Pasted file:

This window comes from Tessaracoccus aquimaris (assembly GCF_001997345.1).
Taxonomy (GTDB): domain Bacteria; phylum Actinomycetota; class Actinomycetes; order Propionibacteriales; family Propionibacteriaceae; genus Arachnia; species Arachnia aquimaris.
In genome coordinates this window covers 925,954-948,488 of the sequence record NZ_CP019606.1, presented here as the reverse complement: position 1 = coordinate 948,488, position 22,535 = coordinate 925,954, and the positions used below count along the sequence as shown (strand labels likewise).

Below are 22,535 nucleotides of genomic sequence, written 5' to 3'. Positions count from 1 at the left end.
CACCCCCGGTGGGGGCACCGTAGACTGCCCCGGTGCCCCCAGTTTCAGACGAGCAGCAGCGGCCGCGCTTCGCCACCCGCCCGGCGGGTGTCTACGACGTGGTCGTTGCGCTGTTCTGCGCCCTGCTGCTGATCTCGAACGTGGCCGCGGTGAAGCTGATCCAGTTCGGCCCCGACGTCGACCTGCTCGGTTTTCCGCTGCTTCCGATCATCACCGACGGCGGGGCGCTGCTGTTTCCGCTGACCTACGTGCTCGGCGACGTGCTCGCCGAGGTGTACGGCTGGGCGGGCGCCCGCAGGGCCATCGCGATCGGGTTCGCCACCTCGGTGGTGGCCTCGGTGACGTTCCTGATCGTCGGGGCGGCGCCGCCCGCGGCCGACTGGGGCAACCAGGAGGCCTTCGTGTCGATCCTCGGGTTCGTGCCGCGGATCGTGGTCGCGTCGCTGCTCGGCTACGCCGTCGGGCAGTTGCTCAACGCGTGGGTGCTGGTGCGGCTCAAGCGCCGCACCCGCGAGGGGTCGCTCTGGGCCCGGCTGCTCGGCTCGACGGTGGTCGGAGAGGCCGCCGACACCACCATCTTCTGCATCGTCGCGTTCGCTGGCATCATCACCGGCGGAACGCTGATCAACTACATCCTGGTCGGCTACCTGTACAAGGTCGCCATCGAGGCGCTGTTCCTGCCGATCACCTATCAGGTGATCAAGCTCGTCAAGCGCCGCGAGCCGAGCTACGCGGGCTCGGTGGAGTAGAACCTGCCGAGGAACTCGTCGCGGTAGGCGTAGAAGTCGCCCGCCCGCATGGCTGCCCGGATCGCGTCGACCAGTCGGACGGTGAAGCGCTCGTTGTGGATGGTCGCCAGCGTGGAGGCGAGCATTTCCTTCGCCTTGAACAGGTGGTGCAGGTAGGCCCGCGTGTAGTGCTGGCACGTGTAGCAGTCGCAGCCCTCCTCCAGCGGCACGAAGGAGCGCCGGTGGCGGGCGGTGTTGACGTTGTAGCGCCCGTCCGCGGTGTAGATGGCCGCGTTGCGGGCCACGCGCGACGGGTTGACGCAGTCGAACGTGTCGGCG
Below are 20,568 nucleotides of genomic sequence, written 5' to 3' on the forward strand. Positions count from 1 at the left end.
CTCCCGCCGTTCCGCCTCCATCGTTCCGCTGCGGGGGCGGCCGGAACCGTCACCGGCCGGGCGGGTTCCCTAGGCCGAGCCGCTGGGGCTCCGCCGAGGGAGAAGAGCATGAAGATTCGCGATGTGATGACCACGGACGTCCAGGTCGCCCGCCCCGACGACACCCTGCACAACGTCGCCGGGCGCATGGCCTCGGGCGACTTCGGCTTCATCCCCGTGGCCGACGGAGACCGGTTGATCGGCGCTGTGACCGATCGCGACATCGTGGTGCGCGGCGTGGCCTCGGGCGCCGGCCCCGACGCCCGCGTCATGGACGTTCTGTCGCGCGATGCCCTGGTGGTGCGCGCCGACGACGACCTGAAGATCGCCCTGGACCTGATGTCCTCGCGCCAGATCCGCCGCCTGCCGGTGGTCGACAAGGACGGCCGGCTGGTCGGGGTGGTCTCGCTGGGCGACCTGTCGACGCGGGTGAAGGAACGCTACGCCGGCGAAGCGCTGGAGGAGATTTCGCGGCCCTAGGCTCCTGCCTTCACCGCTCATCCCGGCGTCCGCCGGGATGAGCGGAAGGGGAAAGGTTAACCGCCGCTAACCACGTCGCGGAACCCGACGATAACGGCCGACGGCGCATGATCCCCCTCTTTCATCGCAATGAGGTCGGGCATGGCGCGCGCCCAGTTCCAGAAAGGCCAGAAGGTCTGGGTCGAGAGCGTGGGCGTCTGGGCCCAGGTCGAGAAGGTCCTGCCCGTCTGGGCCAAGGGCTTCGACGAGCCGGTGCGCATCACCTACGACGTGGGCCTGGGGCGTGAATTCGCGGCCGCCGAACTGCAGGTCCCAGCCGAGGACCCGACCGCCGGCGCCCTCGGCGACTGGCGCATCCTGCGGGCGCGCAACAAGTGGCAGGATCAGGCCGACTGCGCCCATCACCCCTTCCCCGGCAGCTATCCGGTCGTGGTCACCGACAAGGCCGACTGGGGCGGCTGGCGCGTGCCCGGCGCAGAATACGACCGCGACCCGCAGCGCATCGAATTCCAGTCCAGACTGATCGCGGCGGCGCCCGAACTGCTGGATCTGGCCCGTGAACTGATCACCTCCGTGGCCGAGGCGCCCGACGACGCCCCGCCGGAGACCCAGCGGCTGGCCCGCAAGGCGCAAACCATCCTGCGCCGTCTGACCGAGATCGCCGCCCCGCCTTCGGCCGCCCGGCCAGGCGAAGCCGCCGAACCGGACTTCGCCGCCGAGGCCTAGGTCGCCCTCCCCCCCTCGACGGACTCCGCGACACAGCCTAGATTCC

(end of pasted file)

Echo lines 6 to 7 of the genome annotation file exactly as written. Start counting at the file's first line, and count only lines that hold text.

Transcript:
Below are 20,568 nucleotides of genomic sequence, written 5' to 3' on the forward strand. Positions count from 1 at the left end.
CTCCCGCCGTTCCGCCTCCATCGTTCCGCTGCGGGGGCGGCCGGAACCGTCACCGGCCGGGCGGGTTCCCTAGGCCGAGCCGCTGGGGCTCCGCCGAGGGAGAAGAGCATGAAGATTCGCGATGTGATGACCACGGACGTCCAGGTCGCCCGCCCCGACGACACCCTGCACAACGTCGCCGGGCGCATGGCCTCGGGCGACTTCGGCTTCATCCCCGTGGCCGACGGAGACCGGTTGATCGGCGCTGTGACCGATCGCGACATCGTGGTGCGCGGCGTGGCCTCGGGCGCCGGCCCCGACGCCCGCGTCATGGACGTTCTGTCGCGCGATGCCCTGGTGGTGCGCGCCGACGACGACCTGAAGATCGCCCTGGACCTGATGTCCTCGCGCCAGATCCGCCGCCTGCCGGTGGTCGACAAGGACGGCCGGCTGGTCGGGGTGGTCTCGCTGGGCGACCTGTCGACGCGGGTGAAGGAACGCTACGCCGGCGAAGCGCTGGAGGAGATTTCGCGGCCCTAGGCTCCTGCCTTCACCGCTCATCCCGGCGTCCGCCGGGATGAGCGGAAGGGGAAAGGTTAACCGCCGCTAACCACGTCGCGGAACCCGACGATAACGGCCGACGGCGCATGATCCCCCTCTTTCATCGCAATGAGGTCGGGCATGGCGCGCGCCCAGTTCCAGAAAGGCCAGAAGGTCTGGGTCGAGAGCGTGGGCGTCTGGGCCCAGGTCGAGAAGGTCCTGCCCGTCTGGGCCAAGGGCTTCGACGAGCCGGTGCGCATCACCTACGACGTGGGCCTGGGGCGTGAATTCGCGGCCGCCGAACTGCAGGTCCCAGCCGAGGACCCGACCGCCGGCGCCCTCGGCGACTGGCGCATCCTGCGGGCGCGCAACAAGTGGCAGGATCAGGCCGACTGCGCCCATCACCCCTTCCCCGGCAGCTATCCGGTCGTGGTCACCGACAAGGCCGACTGGGGCGGCTGGCGCGTGCCCGGCGCAGAATACGACCGCGACCCGCAGCGCATCGAATTCCAGTCCAGACTGATCGCGGCGGCGCCCGAACTGCTGGATCTGGCCCGTGAACTGATCACCTCCGTGGCCGAGGCGCCCGACGACGCCCCGCCGGAGACCCAGCGGCTGGCCCGCAAGGCGCAAACCATCCTGCGCCGTCTGACCGAGATCGCCGCCCCGCCTTCGGCCGCCCGGCCAGGCGAAGCCGCCGAACCGGACTTCGCCGCCGAGGCCTAGGTCGCCCTCCCCCCCTCGACGGACTCCGCGACACAGCCTAGATTCC